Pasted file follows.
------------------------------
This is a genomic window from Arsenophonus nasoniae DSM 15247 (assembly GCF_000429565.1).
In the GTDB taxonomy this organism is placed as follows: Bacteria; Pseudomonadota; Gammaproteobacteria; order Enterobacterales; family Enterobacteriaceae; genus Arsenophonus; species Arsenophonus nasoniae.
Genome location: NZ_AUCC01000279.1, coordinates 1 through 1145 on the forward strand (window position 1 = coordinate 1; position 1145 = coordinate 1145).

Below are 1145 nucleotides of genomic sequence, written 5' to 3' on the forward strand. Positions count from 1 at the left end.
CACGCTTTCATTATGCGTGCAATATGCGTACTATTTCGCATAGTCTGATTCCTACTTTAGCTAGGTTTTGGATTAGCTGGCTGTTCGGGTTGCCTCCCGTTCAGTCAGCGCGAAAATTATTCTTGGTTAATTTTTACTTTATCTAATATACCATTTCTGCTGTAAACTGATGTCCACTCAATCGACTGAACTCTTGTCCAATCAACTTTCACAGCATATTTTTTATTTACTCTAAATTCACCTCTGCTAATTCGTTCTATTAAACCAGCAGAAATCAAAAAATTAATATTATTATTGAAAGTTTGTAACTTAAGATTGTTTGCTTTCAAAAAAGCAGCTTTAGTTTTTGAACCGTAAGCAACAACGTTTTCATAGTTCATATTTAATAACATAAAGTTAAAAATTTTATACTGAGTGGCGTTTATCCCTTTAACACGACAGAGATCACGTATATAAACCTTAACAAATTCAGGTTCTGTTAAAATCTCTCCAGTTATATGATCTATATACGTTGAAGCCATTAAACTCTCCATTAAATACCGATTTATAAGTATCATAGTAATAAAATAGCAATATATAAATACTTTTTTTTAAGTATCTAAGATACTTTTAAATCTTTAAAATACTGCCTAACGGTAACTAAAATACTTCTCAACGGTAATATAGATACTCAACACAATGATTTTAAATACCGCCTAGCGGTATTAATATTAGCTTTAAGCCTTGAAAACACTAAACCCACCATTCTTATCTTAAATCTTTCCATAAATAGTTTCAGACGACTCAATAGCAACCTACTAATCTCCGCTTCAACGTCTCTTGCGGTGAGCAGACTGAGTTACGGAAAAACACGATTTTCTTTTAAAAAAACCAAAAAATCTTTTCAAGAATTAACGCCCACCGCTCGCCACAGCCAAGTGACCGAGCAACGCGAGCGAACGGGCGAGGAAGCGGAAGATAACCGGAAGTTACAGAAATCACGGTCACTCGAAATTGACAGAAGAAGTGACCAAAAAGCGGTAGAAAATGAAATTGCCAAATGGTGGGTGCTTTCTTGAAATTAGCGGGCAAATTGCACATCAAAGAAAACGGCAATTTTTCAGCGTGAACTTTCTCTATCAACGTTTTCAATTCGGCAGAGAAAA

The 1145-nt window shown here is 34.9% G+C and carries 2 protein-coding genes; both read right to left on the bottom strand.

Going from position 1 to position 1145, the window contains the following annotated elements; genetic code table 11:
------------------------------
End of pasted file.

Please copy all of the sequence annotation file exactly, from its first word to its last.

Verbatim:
This is a genomic window from Arsenophonus nasoniae DSM 15247 (assembly GCF_000429565.1).
In the GTDB taxonomy this organism is placed as follows: Bacteria; Pseudomonadota; Gammaproteobacteria; order Enterobacterales; family Enterobacteriaceae; genus Arsenophonus; species Arsenophonus nasoniae.
Genome location: NZ_AUCC01000279.1, coordinates 1 through 1145 on the forward strand (window position 1 = coordinate 1; position 1145 = coordinate 1145).

Below are 1145 nucleotides of genomic sequence, written 5' to 3' on the forward strand. Positions count from 1 at the left end.
CACGCTTTCATTATGCGTGCAATATGCGTACTATTTCGCATAGTCTGATTCCTACTTTAGCTAGGTTTTGGATTAGCTGGCTGTTCGGGTTGCCTCCCGTTCAGTCAGCGCGAAAATTATTCTTGGTTAATTTTTACTTTATCTAATATACCATTTCTGCTGTAAACTGATGTCCACTCAATCGACTGAACTCTTGTCCAATCAACTTTCACAGCATATTTTTTATTTACTCTAAATTCACCTCTGCTAATTCGTTCTATTAAACCAGCAGAAATCAAAAAATTAATATTATTATTGAAAGTTTGTAACTTAAGATTGTTTGCTTTCAAAAAAGCAGCTTTAGTTTTTGAACCGTAAGCAACAACGTTTTCATAGTTCATATTTAATAACATAAAGTTAAAAATTTTATACTGAGTGGCGTTTATCCCTTTAACACGACAGAGATCACGTATATAAACCTTAACAAATTCAGGTTCTGTTAAAATCTCTCCAGTTATATGATCTATATACGTTGAAGCCATTAAACTCTCCATTAAATACCGATTTATAAGTATCATAGTAATAAAATAGCAATATATAAATACTTTTTTTTAAGTATCTAAGATACTTTTAAATCTTTAAAATACTGCCTAACGGTAACTAAAATACTTCTCAACGGTAATATAGATACTCAACACAATGATTTTAAATACCGCCTAGCGGTATTAATATTAGCTTTAAGCCTTGAAAACACTAAACCCACCATTCTTATCTTAAATCTTTCCATAAATAGTTTCAGACGACTCAATAGCAACCTACTAATCTCCGCTTCAACGTCTCTTGCGGTGAGCAGACTGAGTTACGGAAAAACACGATTTTCTTTTAAAAAAACCAAAAAATCTTTTCAAGAATTAACGCCCACCGCTCGCCACAGCCAAGTGACCGAGCAACGCGAGCGAACGGGCGAGGAAGCGGAAGATAACCGGAAGTTACAGAAATCACGGTCACTCGAAATTGACAGAAGAAGTGACCAAAAAGCGGTAGAAAATGAAATTGCCAAATGGTGGGTGCTTTCTTGAAATTAGCGGGCAAATTGCACATCAAAGAAAACGGCAATTTTTCAGCGTGAACTTTCTCTATCAACGTTTTCAATTCGGCAGAGAAAA

The 1145-nt window shown here is 34.9% G+C and carries 2 protein-coding genes; both read right to left on the bottom strand.

Going from position 1 to position 1145, the window contains the following annotated elements; genetic code table 11: